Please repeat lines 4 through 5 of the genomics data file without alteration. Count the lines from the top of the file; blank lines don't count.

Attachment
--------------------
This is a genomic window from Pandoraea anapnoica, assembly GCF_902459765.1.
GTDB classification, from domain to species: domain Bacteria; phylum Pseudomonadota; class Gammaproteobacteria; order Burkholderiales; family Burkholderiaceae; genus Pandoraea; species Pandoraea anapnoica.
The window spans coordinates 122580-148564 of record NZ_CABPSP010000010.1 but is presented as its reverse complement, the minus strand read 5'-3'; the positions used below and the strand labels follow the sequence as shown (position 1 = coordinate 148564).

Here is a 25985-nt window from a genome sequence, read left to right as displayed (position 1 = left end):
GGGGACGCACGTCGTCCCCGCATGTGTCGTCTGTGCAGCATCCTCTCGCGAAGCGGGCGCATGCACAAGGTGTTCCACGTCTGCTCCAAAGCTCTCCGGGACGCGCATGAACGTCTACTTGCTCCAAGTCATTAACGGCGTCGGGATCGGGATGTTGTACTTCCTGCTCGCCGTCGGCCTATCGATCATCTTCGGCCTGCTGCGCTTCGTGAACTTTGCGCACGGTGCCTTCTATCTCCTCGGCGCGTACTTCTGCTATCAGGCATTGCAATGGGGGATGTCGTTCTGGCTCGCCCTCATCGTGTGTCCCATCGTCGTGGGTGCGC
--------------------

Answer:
Here is a 25985-nt window from a genome sequence, read left to right as displayed (position 1 = left end):
GGGGACGCACGTCGTCCCCGCATGTGTCGTCTGTGCAGCATCCTCTCGCGAAGCGGGCGCATGCACAAGGTGTTCCACGTCTGCTCCAAAGCTCTCCGGGACGCGCATGAACGTCTACTTGCTCCAAGTCATTAACGGCGTCGGGATCGGGATGTTGTACTTCCTGCTCGCCGTCGGCCTATCGATCATCTTCGGCCTGCTGCGCTTCGTGAACTTTGCGCACGGTGCCTTCTATCTCCTCGGCGCGTACTTCTGCTATCAGGCATTGCAATGGGGGATGTCGTTCTGGCTCGCCCTCATCGTGTGTCCCATCGTCGTGGGTGCGC